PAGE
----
"This is not a problem that we can shop our way out of, since manufacturers don't have to disclose their toy's ingredients on the packaging," says Mike Shriberg, Ph.D., the Ecology Center's policy director, who notes that this research is not meant to be a witch hunt aimed at blacklisting toy manufacturers. "We hope our findings will encourage parents to lobby for stronger laws to regulate the toy industry's use of chemicals and demand that manufacturers phase out putting harmful chemicals in toys."
Want to spend less time policing the toys you give your kids? Thanks to a partnership between HealthyToys.org and an organization called MomsRising.org, you can get information about which toys should be a concern via text message. Here's how it works: Text "healthytoys" and the toy name to 41411. Within minutes you'll get a text that will alert you to that specific toy's safety rating and whether it contains low, medium or high levels of chemicals.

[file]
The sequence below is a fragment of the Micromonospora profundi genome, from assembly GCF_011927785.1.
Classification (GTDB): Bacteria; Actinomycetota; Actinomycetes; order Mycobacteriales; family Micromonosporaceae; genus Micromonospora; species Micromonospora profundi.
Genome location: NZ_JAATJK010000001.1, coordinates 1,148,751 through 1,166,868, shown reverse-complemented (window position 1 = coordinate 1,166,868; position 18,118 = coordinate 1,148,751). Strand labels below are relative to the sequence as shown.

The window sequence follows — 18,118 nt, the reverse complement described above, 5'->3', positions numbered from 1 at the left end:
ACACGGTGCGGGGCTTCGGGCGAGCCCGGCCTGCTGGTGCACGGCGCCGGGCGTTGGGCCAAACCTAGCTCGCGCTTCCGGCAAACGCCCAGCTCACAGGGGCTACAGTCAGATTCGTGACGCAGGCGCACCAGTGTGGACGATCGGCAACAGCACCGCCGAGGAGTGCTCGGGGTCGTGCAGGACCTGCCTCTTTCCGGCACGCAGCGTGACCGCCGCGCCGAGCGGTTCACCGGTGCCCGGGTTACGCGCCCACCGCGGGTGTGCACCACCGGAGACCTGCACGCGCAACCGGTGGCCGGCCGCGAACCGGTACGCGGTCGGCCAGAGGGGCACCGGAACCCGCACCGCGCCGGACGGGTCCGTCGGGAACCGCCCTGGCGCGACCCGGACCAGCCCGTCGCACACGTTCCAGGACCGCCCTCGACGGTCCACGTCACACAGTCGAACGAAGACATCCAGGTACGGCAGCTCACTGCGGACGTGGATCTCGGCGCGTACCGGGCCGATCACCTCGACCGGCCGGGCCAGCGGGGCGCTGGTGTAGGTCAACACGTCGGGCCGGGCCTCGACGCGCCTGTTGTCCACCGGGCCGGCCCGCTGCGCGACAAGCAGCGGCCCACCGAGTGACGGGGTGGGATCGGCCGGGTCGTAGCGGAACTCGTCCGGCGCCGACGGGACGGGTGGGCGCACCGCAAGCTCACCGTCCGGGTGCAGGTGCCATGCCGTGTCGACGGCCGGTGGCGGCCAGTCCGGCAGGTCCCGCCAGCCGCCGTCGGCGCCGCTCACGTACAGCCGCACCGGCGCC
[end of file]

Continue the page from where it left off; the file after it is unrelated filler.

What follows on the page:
In the meantime, here are some toys that made the naughty list this year:
- Two hearts Hannah Montana Necklace
Disney's gem heart necklace was found to contain high lead levels, and similar kid's costume jewelry was found to be five times more likely to contain high levels of lead.
- LeapFrog Leapster2 Wall-E Learn-Anywhere Superset
This video gaming system's carrying case was found to have high levels of arsenic and lead.
- Little Tikes Bath Letters & Numbers
These bath toys were found to have high levels of mercury.
- Hot Wheels Speed Racer Remote Control Mach 5
This remote control car by Mattel was found to have high levels of bromine.
- Haba Ball Track, Large Basic Set
This building blocks set has high levels of cadmium.